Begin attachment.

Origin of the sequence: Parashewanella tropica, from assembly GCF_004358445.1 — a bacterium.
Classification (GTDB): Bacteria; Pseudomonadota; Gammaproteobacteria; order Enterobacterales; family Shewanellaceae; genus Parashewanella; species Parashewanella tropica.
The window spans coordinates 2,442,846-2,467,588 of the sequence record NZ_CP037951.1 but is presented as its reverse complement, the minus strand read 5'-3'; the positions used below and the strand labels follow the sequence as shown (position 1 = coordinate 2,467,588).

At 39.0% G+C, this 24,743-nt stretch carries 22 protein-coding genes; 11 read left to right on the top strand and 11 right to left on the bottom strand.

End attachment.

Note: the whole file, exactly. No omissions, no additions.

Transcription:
Origin of the sequence: Parashewanella tropica, from assembly GCF_004358445.1 — a bacterium.
Classification (GTDB): Bacteria; Pseudomonadota; Gammaproteobacteria; order Enterobacterales; family Shewanellaceae; genus Parashewanella; species Parashewanella tropica.
The window spans coordinates 2,442,846-2,467,588 of the sequence record NZ_CP037951.1 but is presented as its reverse complement, the minus strand read 5'-3'; the positions used below and the strand labels follow the sequence as shown (position 1 = coordinate 2,467,588).

At 39.0% G+C, this 24,743-nt stretch carries 22 protein-coding genes; 11 read left to right on the top strand and 11 right to left on the bottom strand.